Now, Blankenburg — at 5-foot-9 and 160 pounds — is one of the Wolverines’ most important blueliners. He’s spent most of the season on the second defensive pairing, but when sophomore defenseman Quinn Hughes missed four games because of the World Junior Championships, Blankenburg moved into Hughes’ spot on the top pairing with senior defenseman Joseph Cecconi.

“We had seven defensemen we really liked, we thought were playing well,” Pearson said. “You usually only like to play six, so when Quinn left, it was a little decision (about) who to play with (Cecconi).

“We put (Blankenburg) there because he’s a lot like Quinn in some of the skating, the puck handling and whatnot. So much like — well, in his mannerisms. Hopefully (Blankenburg) gets about half as good as (Hughes).”

Comparisons to Hughes — who was the No. 7 overall pick in the 2018 NHL Draft — are lofty for anyone. They’re especially lofty for a freshman with less than 100 games as a defenseman.

But it seems they may be apt.

As a less-experienced defenseman, Blankenburg is always looking to learn from his fellow blueliners.

“I think I can either be more stubborn about it and just kind of do my own thing or I can look up to those guys and I do look up to all those guys,” Blankenburg said. “I watch them, and I try to learn from them every single day.”

And the one he learns from the most is Hughes.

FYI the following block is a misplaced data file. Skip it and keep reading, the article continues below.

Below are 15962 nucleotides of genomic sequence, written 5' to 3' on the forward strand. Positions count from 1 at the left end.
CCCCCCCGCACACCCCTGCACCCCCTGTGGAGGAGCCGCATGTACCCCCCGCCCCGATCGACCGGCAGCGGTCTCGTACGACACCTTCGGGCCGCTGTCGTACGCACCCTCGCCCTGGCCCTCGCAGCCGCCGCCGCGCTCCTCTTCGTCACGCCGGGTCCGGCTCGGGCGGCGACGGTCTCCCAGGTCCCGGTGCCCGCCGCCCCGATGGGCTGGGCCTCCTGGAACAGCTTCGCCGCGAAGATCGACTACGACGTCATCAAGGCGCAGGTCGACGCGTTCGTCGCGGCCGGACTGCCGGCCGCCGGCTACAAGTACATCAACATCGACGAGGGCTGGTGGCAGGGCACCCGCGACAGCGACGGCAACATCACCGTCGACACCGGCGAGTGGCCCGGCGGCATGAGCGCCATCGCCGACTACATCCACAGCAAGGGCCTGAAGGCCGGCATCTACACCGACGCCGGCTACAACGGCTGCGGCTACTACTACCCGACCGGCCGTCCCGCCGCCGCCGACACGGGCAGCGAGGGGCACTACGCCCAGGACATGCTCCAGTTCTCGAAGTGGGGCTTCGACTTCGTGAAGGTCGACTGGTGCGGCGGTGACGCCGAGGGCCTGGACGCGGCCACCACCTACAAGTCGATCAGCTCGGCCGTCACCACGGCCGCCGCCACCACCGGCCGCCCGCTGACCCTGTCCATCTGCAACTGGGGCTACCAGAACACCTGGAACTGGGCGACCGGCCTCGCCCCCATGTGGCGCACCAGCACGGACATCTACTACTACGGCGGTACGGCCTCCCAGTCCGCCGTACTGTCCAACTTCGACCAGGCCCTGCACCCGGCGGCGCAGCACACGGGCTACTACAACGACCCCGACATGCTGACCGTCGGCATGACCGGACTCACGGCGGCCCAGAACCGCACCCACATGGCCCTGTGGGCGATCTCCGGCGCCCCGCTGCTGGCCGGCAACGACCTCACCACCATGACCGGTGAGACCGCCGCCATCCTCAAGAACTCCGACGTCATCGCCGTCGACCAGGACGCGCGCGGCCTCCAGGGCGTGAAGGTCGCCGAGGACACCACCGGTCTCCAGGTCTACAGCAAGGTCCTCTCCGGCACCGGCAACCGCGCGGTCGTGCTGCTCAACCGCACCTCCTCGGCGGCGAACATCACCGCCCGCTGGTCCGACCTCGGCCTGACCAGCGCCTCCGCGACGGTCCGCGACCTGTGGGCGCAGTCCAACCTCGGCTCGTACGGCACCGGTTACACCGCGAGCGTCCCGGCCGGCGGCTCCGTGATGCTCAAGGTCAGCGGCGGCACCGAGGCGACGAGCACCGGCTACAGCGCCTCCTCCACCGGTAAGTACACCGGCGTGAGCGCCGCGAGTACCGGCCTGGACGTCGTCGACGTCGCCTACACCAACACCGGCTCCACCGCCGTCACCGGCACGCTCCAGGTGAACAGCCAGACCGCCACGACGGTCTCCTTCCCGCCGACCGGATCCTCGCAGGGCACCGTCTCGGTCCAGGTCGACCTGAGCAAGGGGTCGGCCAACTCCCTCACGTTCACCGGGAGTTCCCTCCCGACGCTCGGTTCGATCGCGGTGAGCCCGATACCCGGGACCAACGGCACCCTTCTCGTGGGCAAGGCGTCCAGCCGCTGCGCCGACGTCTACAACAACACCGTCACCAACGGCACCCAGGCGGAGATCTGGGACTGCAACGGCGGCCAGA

“I think everyone says this, but I think you just can learn a lot from Quinn with what he does with the puck and when he does have it, how he’s just so, so calm,” Blankenburg said. “The things he can do with the puck (are) just insane.

“You try to — not try to play like him, but you try to learn those little details that he has. I mean, it’s a special talent and a special gift. I try to work on those little things every single day, so I can be more effective with the puck to create, in the long run, more offense.”

You would think that because of his experience as a forward, Blankenburg would be lighting up the stat sheet offensively. But in 22 games played, he has only one goal and four assists for five total points.

Though having skills as a forward is helpful in the transition, learning the type of offense that a two-way defenseman is expected to contribute is more complicated than just transferring his previous experience.

“He’s got some savvy with the puck and he’s got quick feet,” Pearson said. “I thought he would maybe have a few more points than he does because of those offensive tendencies when he was a forward. Those are some of the things you see.”

Two years ago, when Burke decided that Blankenburg might be successful as a defenseman, one of the key parts of that decision was the strength of Blankenburg’s shot.

Against Notre Dame on Jan. 5 — one of the games Blankenburg played with Cecconi — he unleashed a cannon of a slapshot. It caught the post, but it showed signs that the skills he developed as a forward may be starting to come through in his relatively new role as a two-way defenseman.

Blankenburg originally made the switch to try to get on a Division I hockey team. 

But as he continues to learn from Hughes and develop at Michigan, Blankenburg’s transition to defense may bring him to even greater heights.